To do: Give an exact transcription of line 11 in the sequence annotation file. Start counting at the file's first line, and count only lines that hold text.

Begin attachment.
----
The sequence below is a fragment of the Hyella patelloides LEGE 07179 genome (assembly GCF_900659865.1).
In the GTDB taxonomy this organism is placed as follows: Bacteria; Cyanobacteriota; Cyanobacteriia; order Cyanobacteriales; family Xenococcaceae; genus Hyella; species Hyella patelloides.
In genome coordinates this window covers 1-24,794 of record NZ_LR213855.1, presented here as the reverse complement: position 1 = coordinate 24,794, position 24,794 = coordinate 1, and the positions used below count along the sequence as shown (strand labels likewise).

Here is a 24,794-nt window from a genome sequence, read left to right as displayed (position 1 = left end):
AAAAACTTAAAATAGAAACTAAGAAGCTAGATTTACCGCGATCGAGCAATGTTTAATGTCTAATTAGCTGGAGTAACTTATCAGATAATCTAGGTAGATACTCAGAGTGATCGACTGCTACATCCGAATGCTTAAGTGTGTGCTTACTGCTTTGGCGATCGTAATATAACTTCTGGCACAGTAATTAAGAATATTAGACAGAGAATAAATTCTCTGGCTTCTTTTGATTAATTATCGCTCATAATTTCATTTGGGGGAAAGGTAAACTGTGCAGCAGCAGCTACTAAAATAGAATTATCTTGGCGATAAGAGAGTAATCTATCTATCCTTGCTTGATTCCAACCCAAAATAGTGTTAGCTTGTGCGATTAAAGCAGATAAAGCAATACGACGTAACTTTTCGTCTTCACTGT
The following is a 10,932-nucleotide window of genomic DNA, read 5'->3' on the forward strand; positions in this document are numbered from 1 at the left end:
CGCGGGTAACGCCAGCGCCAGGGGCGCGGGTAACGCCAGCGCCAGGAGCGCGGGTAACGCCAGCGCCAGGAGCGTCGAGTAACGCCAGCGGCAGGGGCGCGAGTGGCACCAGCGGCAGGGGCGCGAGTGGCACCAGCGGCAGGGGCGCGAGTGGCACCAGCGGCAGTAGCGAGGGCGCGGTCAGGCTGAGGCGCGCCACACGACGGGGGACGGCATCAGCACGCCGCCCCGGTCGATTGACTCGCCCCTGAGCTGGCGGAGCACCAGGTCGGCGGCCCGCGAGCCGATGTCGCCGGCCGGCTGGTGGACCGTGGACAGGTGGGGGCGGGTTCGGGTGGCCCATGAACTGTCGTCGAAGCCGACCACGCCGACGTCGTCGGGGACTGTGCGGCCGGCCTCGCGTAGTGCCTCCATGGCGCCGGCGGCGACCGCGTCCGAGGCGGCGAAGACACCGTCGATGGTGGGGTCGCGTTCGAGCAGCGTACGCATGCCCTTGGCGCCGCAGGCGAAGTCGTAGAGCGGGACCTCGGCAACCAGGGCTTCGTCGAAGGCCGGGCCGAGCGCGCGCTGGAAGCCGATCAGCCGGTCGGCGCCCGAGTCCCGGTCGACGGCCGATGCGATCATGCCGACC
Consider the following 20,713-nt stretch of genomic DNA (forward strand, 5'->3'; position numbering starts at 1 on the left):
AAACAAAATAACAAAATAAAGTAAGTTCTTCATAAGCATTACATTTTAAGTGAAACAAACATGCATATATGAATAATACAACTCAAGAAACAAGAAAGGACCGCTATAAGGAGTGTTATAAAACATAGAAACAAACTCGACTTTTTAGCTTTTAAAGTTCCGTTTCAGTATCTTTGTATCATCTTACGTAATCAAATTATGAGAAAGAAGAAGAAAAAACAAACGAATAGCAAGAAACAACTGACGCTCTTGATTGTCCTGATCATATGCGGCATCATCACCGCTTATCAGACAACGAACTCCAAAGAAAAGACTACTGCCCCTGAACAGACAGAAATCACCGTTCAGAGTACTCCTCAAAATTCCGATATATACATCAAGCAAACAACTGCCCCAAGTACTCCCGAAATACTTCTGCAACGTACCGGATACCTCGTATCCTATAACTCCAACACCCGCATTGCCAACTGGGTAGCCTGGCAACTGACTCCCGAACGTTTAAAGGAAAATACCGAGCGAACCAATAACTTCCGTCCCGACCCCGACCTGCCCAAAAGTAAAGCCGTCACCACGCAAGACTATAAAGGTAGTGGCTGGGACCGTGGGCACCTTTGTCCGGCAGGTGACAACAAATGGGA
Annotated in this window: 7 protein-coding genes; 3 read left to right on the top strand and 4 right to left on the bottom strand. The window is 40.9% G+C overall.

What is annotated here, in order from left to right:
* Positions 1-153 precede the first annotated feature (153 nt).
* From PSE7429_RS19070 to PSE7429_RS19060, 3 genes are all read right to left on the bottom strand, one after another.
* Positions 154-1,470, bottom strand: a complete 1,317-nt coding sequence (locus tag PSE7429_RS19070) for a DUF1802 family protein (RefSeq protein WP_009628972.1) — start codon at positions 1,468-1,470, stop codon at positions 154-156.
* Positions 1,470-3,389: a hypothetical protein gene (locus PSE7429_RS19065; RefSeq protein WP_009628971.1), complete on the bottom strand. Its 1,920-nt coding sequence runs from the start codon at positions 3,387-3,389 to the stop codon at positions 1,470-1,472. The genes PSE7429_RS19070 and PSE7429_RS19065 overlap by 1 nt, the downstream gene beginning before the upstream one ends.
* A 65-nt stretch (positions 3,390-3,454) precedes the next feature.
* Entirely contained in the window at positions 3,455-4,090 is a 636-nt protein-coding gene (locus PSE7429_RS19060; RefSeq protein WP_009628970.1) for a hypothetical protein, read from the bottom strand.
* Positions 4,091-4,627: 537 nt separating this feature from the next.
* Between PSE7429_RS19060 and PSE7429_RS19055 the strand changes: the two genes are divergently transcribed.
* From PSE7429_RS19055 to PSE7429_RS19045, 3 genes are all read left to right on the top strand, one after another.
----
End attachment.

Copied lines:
What is annotated here, in order from left to right: